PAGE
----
Carl Kanowsky: Short Ribs At Lucques – A Culinary Hotspot

Accompanying the hearty, meaty generous serving of the fork-tender ribs was the 2015 Austerity Pinot Noir, my favorite of the three Austerity wines. Courtesy photo
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In March, we had the distinct treat of dining at Lucques Restaurant in West Hollywood, an award-winning establishment.  It’s award-winning because of super-chef, Suzanne Goin, recipient of the 2016 James Beard Outstanding Chef of the Year, along with numerous other accolades.

Chef Goin owns several restaurants in addition to Lucques, including The Hungry Cat (three locations – Hollywood, Santa Monica, and Santa Barbara), Tavern, The Larder (two locations – Burton Way and Maple Drive), and a.o.c.

These are all (except for the Santa Barbara location) within about a ten-mile radius of each other.  So, Suzanne, you’ve saturated the Westside, how about coming out to the SCV?

FeedFeed, an online community of home and professional chefs and folks just interested in food, hosted the event.

We started with Leeks Vinaigrette, composed of prosciutto, dandelion, mustard breadcrumbs and soft-cooked egg.  While I liked the prosciutto, the greens were limp without much going on.  Served with this was the 2015 Austerity Chardonnay.  Austerity, the co-host of the evening, is the brainchild of O’Neill Vintners and Distillers.  O’Neill controls over 15,000 acres of California vineyards, making both bulk wine as well as some private labels, one of them being Austerity.  Terry really liked the Chard, enjoying the citrusy aroma and grassy tastes, deciding that it paired well with the leeks.  Frankly, I didn’t care for it.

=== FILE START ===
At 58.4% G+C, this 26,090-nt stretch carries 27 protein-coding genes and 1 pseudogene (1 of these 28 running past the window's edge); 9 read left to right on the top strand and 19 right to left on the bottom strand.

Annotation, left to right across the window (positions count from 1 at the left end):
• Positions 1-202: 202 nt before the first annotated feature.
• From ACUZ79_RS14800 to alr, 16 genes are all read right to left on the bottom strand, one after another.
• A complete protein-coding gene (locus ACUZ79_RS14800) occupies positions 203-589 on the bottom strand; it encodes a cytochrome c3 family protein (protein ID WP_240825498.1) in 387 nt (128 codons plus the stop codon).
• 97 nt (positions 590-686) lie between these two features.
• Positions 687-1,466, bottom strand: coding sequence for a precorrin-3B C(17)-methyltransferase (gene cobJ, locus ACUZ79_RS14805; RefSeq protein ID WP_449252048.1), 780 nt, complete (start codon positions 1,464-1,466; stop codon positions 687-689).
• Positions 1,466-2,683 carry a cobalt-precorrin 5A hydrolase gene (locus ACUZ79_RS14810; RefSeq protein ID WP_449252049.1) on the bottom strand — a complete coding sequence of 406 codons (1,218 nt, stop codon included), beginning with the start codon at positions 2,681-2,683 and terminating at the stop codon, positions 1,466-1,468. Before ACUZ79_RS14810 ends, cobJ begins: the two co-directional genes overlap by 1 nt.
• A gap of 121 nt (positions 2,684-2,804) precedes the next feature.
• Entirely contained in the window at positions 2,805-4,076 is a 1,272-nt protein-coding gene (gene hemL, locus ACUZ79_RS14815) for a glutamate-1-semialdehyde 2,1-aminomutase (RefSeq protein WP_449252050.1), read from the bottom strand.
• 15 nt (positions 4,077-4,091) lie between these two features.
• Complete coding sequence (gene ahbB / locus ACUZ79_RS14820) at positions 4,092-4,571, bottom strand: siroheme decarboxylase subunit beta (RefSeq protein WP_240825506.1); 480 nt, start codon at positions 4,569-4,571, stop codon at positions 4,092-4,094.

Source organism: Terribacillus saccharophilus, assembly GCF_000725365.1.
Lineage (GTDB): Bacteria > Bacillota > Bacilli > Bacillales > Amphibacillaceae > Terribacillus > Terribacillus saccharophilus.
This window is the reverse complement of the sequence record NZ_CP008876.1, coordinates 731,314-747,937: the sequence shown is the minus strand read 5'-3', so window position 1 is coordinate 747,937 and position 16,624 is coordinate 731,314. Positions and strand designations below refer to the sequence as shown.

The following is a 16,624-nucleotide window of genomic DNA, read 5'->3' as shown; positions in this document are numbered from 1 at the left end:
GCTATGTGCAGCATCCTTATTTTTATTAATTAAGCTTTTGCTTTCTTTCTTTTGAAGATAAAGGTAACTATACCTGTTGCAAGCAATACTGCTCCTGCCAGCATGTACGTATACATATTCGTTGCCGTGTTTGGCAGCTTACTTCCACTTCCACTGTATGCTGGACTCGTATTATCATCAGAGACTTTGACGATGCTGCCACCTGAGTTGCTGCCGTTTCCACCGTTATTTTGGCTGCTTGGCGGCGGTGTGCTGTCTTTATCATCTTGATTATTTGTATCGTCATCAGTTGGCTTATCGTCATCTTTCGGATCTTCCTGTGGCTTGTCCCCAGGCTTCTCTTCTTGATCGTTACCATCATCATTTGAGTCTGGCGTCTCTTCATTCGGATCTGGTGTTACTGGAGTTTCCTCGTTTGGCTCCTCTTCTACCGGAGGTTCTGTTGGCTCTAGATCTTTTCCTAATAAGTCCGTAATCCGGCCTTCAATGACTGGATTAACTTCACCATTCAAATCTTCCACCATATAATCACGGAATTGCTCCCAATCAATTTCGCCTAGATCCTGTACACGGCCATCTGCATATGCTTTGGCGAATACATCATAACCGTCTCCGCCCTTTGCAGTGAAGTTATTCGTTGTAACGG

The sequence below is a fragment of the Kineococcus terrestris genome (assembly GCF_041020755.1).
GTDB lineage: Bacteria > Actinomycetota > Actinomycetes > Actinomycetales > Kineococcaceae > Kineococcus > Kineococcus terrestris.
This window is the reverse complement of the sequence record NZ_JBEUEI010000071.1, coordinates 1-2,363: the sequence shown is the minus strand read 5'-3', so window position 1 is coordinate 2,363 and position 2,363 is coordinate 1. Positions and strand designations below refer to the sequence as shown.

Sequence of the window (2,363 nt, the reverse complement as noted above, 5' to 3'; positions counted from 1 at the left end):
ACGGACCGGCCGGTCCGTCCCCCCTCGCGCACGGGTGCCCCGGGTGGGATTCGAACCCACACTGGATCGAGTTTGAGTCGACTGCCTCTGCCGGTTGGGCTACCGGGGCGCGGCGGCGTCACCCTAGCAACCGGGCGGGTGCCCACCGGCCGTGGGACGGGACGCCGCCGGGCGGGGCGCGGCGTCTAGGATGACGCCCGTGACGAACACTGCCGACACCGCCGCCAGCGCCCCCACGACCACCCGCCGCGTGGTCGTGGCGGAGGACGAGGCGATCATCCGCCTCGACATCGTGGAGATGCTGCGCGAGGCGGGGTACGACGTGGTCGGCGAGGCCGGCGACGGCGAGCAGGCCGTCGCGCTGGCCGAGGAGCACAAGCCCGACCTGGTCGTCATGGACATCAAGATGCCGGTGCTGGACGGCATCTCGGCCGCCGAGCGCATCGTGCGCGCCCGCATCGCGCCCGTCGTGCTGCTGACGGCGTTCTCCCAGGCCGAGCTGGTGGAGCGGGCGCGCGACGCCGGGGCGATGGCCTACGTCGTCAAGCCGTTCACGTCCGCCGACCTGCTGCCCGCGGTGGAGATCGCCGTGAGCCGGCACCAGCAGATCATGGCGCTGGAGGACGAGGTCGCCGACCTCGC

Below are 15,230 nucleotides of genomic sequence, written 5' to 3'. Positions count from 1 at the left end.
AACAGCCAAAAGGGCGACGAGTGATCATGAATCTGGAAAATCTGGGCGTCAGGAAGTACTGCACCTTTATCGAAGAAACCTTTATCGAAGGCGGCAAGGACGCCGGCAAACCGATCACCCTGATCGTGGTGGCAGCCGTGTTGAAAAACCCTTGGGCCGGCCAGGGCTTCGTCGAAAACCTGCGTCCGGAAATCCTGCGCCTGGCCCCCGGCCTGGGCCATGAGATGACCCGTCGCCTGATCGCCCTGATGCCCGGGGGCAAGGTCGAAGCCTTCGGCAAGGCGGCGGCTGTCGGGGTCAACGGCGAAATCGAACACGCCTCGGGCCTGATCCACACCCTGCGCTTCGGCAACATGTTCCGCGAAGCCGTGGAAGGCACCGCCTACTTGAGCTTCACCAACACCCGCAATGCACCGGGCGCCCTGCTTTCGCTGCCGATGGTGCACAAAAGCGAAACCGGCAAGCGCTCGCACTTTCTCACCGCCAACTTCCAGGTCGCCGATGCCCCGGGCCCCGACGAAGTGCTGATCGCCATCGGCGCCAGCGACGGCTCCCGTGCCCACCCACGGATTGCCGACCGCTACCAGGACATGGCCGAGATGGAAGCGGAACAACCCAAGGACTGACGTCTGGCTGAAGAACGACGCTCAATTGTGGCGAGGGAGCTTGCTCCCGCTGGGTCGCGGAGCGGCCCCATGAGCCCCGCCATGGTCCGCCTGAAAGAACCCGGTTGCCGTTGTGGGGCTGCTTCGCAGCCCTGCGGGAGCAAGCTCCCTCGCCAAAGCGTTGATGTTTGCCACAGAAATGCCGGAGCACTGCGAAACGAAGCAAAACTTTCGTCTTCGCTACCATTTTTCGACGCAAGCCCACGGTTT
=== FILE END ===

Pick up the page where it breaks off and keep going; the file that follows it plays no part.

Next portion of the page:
We then had the hit of the evening, Goin’s Braised Beef Short Ribs.  Incredibly delicious, the meat fell off the bone.  Then, showing her genius, she added sautéed greens, cipollini onions and horseradish cream to the dish.  Everything blended magnificently together.  The ribs would bring me back to Lucques.  A hearty, meaty generous serving of the fork-tender ribs (see accompanying photo).  Accompanying the ribs was the 2015 Austerity Pinot Noir, my favorite of the three Austerity wines.  With notes of cherries, it was fine on its own but I probably would have paired it with the dessert and the Cabernet with the ribs.

Finishing the evening was the Chocolate Cremuex Tart, extremely rich.  We each got a serving – splitting it between three or four people would be advisable.  Accompanying the Tart was the 2014 Austerity Cabernet Sauvignon.  All of the Austerity wines retail for about $17.  About 5,000 cases of each are produced every year.  Featuring an enticing bouquet, the Cab needs some time, as its tannins are quite pronounced.  Also, it might have married better with the Short Ribs.

Steven DeCosta, O’Neill’s winemaker, has quite the pedigree, having made wine at the prestigious Paul Hobbs Winery.  He provided insights into the wine and its production.

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